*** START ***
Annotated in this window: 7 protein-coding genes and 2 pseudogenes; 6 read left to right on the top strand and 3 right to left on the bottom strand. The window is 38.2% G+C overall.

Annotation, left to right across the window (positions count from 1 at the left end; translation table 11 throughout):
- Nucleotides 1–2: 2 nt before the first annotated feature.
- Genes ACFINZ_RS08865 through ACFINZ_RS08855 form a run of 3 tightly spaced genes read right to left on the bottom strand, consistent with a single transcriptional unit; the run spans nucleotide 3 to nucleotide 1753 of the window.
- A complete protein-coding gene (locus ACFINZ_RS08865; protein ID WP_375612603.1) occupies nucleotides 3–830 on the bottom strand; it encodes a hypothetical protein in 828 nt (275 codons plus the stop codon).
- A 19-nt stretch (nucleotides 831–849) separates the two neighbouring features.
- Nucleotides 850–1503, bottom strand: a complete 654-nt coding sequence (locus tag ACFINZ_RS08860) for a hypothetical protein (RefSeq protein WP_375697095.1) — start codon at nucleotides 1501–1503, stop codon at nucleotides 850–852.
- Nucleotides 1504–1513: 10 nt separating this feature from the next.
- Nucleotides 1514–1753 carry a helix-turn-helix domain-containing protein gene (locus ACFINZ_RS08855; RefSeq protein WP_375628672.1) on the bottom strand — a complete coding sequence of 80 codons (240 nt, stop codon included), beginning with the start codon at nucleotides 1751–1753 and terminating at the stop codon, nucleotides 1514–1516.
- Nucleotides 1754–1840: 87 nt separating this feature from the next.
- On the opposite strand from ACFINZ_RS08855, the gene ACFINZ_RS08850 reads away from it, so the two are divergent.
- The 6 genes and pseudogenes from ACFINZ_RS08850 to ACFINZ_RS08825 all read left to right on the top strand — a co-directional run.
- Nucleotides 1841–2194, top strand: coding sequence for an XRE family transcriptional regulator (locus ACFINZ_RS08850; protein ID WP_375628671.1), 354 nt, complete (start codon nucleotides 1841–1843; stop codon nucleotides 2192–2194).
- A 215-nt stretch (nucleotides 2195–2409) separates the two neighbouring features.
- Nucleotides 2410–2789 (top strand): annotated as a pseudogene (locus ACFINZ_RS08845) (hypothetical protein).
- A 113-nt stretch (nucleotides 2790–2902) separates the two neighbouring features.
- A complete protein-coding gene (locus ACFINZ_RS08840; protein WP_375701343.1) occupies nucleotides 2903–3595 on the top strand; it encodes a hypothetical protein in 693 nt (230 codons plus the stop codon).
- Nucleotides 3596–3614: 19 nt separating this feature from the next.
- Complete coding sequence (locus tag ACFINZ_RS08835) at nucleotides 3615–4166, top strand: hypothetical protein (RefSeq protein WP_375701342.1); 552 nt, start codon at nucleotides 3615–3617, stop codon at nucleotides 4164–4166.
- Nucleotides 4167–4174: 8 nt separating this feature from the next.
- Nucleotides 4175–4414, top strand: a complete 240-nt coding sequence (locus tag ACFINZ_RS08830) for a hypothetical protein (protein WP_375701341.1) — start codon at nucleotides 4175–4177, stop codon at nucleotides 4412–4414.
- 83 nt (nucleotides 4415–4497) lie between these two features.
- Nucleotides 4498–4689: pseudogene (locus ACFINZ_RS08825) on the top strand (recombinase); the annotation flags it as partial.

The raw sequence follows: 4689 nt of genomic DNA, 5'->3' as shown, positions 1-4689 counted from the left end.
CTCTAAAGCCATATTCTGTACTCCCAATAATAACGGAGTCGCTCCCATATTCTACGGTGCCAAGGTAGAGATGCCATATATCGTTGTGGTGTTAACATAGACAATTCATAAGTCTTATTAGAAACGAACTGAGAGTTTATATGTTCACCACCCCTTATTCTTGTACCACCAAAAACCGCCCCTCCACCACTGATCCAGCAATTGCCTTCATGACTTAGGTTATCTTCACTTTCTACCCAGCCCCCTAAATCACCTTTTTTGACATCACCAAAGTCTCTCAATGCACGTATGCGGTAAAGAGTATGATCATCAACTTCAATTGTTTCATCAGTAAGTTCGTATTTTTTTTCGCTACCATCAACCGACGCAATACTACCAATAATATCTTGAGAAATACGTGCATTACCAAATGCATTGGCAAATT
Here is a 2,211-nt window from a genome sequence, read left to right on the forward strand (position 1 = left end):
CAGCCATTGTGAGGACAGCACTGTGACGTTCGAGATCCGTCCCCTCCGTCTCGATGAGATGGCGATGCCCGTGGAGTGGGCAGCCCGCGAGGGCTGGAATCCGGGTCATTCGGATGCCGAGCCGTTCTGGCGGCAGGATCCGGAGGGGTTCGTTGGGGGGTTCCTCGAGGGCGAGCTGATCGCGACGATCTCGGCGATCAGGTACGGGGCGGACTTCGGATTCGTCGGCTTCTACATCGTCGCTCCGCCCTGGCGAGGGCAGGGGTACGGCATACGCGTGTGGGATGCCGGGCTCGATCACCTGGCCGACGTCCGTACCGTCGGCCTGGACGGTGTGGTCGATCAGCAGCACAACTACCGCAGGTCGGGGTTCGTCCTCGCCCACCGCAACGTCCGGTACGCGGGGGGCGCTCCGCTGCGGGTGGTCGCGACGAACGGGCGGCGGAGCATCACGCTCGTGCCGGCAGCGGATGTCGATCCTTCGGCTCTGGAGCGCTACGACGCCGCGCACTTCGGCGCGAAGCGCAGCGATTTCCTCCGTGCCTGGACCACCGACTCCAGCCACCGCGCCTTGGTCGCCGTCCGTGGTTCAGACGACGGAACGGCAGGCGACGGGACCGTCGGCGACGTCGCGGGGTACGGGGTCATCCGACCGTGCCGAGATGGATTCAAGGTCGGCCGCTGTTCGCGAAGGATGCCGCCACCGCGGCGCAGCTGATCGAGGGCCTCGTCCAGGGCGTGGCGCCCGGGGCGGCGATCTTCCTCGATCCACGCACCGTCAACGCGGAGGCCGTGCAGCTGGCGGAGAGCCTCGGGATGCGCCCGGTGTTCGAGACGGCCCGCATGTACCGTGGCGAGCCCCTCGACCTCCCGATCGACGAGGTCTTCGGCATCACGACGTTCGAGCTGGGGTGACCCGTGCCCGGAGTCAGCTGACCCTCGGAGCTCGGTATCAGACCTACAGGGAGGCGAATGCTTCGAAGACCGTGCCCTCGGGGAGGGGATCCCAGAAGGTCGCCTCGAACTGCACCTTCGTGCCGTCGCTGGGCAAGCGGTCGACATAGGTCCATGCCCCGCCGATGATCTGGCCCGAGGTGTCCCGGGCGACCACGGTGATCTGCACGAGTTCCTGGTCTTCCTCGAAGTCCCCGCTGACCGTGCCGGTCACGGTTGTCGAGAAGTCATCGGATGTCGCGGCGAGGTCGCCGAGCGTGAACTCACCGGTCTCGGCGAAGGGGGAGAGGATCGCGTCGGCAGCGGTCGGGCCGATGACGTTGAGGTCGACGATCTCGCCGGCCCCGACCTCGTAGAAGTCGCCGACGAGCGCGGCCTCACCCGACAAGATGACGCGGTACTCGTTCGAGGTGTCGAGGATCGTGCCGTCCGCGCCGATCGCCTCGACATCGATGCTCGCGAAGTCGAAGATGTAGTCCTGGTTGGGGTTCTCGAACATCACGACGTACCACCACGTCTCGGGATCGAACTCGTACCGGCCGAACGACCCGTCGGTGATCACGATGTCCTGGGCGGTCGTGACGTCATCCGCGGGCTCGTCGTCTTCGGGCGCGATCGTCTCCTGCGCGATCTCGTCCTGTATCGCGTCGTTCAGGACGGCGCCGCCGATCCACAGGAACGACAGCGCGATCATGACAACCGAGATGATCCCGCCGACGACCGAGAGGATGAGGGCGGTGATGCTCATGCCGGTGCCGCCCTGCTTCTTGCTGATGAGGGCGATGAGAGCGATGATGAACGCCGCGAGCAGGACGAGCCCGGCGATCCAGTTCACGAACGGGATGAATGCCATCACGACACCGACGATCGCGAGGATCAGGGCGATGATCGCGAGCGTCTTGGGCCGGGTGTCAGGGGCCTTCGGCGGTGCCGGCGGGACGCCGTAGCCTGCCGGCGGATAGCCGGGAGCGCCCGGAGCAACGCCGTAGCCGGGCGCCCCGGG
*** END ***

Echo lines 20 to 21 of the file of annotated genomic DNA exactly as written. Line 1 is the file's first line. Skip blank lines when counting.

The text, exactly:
- Nucleotides 4167–4174: 8 nt separating this feature from the next.
- Nucleotides 4175–4414, top strand: a complete 240-nt coding sequence (locus tag ACFINZ_RS08830) for a hypothetical protein (protein WP_375701341.1) — start codon at nucleotides 4175–4177, stop codon at nucleotides 4412–4414.